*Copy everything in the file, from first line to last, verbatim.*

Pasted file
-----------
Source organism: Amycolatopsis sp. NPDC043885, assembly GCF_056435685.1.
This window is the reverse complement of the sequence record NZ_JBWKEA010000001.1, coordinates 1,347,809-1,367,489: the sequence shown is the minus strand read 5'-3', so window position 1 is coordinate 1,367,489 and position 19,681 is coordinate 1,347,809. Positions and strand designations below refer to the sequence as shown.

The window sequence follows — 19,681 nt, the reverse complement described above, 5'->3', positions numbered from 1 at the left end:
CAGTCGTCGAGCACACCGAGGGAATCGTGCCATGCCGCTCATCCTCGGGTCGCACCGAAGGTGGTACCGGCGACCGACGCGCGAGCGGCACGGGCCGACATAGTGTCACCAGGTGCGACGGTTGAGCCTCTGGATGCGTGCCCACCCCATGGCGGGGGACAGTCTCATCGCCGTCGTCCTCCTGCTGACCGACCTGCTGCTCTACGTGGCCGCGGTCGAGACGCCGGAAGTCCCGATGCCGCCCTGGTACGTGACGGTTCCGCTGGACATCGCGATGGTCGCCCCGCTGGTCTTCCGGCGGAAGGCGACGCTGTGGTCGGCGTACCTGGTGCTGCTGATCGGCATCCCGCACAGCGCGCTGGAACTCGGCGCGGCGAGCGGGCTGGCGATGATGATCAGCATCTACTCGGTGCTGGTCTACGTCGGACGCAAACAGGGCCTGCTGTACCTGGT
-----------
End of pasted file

Source organism: Amycolatopsis sp. NPDC043885, assembly GCF_056435685.1.
This window is the reverse complement of the sequence record NZ_JBWKEA010000001.1, coordinates 1,347,809-1,367,489: the sequence shown is the minus strand read 5'-3', so window position 1 is coordinate 1,367,489 and position 19,681 is coordinate 1,347,809. Positions and strand designations below refer to the sequence as shown.

The window sequence follows — 19,681 nt, the reverse complement described above, 5'->3', positions numbered from 1 at the left end:
CAGTCGTCGAGCACACCGAGGGAATCGTGCCATGCCGCTCATCCTCGGGTCGCACCGAAGGTGGTACCGGCGACCGACGCGCGAGCGGCACGGGCCGACATAGTGTCACCAGGTGCGACGGTTGAGCCTCTGGATGCGTGCCCACCCCATGGCGGGGGACAGTCTCATCGCCGTCGTCCTCCTGCTGACCGACCTGCTGCTCTACGTGGCCGCGGTCGAGACGCCGGAAGTCCCGATGCCGCCCTGGTACGTGACGGTTCCGCTGGACATCGCGATGGTCGCCCCGCTGGTCTTCCGGCGGAAGGCGACGCTGTGGTCGGCGTACCTGGTGCTGCTGATCGGCATCCCGCACAGCGCGCTGGAACTCGGCGCGGCGAGCGGGCTGGCGATGATGATCAGCATCTACTCGGTGCTGGTCTACGTCGGACGCAAACAGGGCCTGCTGTACCTGGT